Teams, Trends and Focus: Q&A with Bill Malloy — Sway Ventures
What are the top five qualities you look for when deciding which companies to invest in as a venture capitalist.
- Team: we like to see a diverse team of high-performers that have had success before
- Culture: passion that emanates throughout the company, a higher calling, desire to win, constantly inquisitive, and humble.
- Market/Category: is this a new category or taking an existing category in a different direction?
- Product/Tech: is the underlying tech an elegant solution to a difficult problem and can it be protected
- Timing/Stage: is the company at the right stage in their lifecycle for us? Will team, product, and market all align over the next decade?
Where are some indications a tech company holds potential as a transformative innovator, or one that could lead to the next enterprise or consumer category?
It comes back to teams and culture. High-performing teams with a desire to be category leaders is palpable, you can feel it just walking into the office and in the first 30 seconds. Of course you still need to have the ability to build the product and the market, but if we’re talking about truly transformative innovators, there’s almost an electricity to them.
Describe your focus on unique data sets among early-stage artificial intelligence companies and how this might differ from other VC firms. How do you identify engineering talent that is building truly unique AI?
We look for companies that can develop and own a proprietary stream of data at massive scale. Many times the value of the data isn’t obvious or even known at the time, but the understanding that there’s tremendous value, not just monetarily, is clear. Other times the value is patently obvious. But ownership of a unique data set is key.
When it comes to engineering teams and AI, a lot of the best talent is still in universities right now. We’re in such early days of AI and the experts in the field are largely still in academia. You have to trust the programs and institutions that are producing students out of these programs and identify those who even their peers identify as gifted. AI Engineering talent is almost logarithmic, the gap between good and great is so wide, that an all-star can supplant an entire mediocre team.
We spend a lot of time in academia, identifying the best talent. We have partnerships with Stanford, University of Washing, USC, Clemson, and other universities. As a VC you also need to surround yourself with people much smarter than you. Our partners come from such diverse backgrounds and fields and they help inform every decision.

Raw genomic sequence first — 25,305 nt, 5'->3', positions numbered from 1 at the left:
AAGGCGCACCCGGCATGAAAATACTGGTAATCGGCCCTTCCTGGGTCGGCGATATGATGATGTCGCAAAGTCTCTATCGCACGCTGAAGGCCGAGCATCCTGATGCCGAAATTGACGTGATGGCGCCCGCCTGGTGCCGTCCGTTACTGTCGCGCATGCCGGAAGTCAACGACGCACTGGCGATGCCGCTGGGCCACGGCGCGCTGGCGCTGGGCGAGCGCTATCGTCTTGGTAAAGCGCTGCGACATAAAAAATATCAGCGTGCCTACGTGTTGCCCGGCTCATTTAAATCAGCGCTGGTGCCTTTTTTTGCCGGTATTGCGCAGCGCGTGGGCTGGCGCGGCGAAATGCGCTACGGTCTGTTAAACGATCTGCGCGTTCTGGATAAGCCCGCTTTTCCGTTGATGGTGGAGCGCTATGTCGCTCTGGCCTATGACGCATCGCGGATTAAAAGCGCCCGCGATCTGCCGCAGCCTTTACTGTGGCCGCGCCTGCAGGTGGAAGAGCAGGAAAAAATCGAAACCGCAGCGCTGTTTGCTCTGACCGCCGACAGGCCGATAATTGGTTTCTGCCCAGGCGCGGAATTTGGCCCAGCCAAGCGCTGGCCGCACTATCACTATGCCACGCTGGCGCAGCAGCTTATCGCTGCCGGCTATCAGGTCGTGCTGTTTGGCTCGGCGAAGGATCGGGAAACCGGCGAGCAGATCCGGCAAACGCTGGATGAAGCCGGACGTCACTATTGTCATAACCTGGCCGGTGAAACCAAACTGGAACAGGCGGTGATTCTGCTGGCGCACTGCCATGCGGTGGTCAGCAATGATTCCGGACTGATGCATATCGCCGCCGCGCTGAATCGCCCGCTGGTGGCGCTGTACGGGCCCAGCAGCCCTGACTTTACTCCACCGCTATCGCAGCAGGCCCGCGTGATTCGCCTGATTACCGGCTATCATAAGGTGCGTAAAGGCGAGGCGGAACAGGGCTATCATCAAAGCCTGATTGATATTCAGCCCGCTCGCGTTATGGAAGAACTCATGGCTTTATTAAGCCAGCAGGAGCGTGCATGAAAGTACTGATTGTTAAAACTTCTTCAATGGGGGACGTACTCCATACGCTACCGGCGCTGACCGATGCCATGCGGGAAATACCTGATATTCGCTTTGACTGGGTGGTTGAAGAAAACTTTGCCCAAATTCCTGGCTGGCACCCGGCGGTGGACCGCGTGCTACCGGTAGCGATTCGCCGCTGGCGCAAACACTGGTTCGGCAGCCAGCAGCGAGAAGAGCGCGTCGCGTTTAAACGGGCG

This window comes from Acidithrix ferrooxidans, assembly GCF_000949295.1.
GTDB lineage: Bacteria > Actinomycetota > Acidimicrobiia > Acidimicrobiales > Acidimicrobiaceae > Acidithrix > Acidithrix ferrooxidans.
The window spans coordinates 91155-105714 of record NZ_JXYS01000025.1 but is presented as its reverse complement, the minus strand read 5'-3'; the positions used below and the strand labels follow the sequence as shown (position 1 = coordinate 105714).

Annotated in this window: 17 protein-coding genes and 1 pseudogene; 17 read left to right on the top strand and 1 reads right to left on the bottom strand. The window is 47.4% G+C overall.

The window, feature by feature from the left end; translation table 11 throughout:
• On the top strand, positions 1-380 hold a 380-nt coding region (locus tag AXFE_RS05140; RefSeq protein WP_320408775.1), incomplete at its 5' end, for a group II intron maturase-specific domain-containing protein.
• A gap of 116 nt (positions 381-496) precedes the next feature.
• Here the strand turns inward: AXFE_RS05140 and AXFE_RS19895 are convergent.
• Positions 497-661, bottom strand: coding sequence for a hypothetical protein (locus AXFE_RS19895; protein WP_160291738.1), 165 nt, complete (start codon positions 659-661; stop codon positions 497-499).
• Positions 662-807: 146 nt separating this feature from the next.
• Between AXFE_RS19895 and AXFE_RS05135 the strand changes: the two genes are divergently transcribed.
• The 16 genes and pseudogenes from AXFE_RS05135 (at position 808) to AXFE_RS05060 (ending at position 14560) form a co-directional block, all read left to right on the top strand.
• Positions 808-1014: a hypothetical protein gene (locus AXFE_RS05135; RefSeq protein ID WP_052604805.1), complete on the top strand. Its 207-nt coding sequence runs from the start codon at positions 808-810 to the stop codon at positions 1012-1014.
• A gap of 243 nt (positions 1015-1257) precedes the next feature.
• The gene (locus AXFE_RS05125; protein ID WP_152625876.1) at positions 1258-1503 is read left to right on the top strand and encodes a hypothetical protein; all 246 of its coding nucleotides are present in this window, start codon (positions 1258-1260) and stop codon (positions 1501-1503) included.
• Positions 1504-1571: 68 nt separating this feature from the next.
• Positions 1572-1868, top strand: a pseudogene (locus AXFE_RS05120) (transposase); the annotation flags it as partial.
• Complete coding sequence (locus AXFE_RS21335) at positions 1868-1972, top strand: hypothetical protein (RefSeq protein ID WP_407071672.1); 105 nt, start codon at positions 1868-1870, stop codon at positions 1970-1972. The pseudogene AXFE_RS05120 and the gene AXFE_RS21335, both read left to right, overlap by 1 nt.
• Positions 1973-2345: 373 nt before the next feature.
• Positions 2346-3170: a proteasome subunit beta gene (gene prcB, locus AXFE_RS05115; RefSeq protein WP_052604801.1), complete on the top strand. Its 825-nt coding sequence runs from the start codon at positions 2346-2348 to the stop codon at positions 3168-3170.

How would you ultimately like to see early to mid-stage tech companies change how we interact with technology.
For us, we like companies attacking massively inefficient markets. Global shipping, logistics and the supply chain, cybersecurity, transforming the enterprise, healthcare…these are ares ripe with problems. We think the best companies are ones where the tech is so elegant, that it fades into the background, and you don’t even notice it.
Promising Portfolio Companies:
Tally is a great example of a company attacking an inefficient market, consumer credit. A huge problem, I write about it here, their approach is so elegant that the user rarely needs to engage with it. Add to that their vision for a nearly automated personal finance world, aligns with our thinking.
Le Tote is another company that has been on a tear of late. Subscription rental fashion, they’re dominating in the US, they just opened in China, you can read about it here. We see a lot of similarities of with Stitch Fix and Le Tote. We love the team, their solution and the market, and think you’ll see something special in the next 18 months, but not giving any hints.
Portfolio companies changing the face of work/life
We are bullish on the future of work. We think that AI and robotics will actually make the workplace more human, not less. Humans doing meaningful work, robots and AI doing, soul-crushing tasks and computations.
Fetch Robotics — deploying autonomous mobile robots into large warehouses. Workers and robots working side by side, increasing productivity and worker happiness
Noon Home — smart lighting switches that instantly transforms homes into smart, thoughtful spaces. Lighting at home should feel like you’re being bathed in the perfect light
VC Trends in 2018?
I see fintech as an area that will continue to rise. Look for companies that are leveraging AI and behavioral economics as part of their offering.
Blockchain (not Bitcoin) for massive markets (think insurance, etc)
Non-tech wise diversity and inclusion should be and needs to be a key trend. We’re leading from the front…with our $1M parity fund initiative to demand diversity and inclusion from our investments.
Red Flags when Evaluating Companies
Single founders, while it can happen, we look for a blend of technical founders and operations founders
AI heavy pitch decks, AI light products: we see a lot of pitches with AI in them, very few actually have AI in the product
Unrealistic growth and market assumptions: early-stage companies need to fail, experiment, get the product right and educate the market on the new category…it’s art and science. You can’t expect to plot that trajectory before you’ve even started
Not big enough of a risk — this may sound counterintuitive but we are in the business of making big bets. As VC’s we need to predict the next 10 years and find those category changing companies. Incrementalism doesn’t cut it.
Originally published at swayvc.com on May 18, 2018.